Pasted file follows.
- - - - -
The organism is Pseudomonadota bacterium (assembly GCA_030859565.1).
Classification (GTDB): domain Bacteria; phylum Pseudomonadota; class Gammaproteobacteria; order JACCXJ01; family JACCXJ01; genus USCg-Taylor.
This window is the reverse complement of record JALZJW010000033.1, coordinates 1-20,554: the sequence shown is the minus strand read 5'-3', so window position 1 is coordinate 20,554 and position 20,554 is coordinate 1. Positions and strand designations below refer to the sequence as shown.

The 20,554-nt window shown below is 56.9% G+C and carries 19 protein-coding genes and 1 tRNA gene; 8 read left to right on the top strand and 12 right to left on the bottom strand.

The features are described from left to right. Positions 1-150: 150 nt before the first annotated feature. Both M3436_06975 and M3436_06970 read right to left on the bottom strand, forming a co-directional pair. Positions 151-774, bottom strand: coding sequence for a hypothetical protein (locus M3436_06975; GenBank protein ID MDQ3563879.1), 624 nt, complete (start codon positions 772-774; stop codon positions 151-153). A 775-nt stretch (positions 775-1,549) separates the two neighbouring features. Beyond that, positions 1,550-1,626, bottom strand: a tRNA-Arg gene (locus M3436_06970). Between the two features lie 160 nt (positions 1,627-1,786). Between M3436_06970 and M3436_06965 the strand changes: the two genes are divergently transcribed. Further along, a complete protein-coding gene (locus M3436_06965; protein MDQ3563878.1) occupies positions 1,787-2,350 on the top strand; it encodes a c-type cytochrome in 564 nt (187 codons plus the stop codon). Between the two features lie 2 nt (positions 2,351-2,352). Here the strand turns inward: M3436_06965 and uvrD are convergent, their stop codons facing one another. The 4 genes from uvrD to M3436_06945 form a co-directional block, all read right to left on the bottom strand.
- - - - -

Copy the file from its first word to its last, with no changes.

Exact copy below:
The organism is Pseudomonadota bacterium (assembly GCA_030859565.1).
Classification (GTDB): domain Bacteria; phylum Pseudomonadota; class Gammaproteobacteria; order JACCXJ01; family JACCXJ01; genus USCg-Taylor.
This window is the reverse complement of record JALZJW010000033.1, coordinates 1-20,554: the sequence shown is the minus strand read 5'-3', so window position 1 is coordinate 20,554 and position 20,554 is coordinate 1. Positions and strand designations below refer to the sequence as shown.

The 20,554-nt window shown below is 56.9% G+C and carries 19 protein-coding genes and 1 tRNA gene; 8 read left to right on the top strand and 12 right to left on the bottom strand.

The features are described from left to right. Positions 1-150: 150 nt before the first annotated feature. Both M3436_06975 and M3436_06970 read right to left on the bottom strand, forming a co-directional pair. Positions 151-774, bottom strand: coding sequence for a hypothetical protein (locus M3436_06975; GenBank protein ID MDQ3563879.1), 624 nt, complete (start codon positions 772-774; stop codon positions 151-153). A 775-nt stretch (positions 775-1,549) separates the two neighbouring features. Beyond that, positions 1,550-1,626, bottom strand: a tRNA-Arg gene (locus M3436_06970). Between the two features lie 160 nt (positions 1,627-1,786). Between M3436_06970 and M3436_06965 the strand changes: the two genes are divergently transcribed. Further along, a complete protein-coding gene (locus M3436_06965; protein MDQ3563878.1) occupies positions 1,787-2,350 on the top strand; it encodes a c-type cytochrome in 564 nt (187 codons plus the stop codon). Between the two features lie 2 nt (positions 2,351-2,352). Here the strand turns inward: M3436_06965 and uvrD are convergent, their stop codons facing one another. The 4 genes from uvrD to M3436_06945 form a co-directional block, all read right to left on the bottom strand.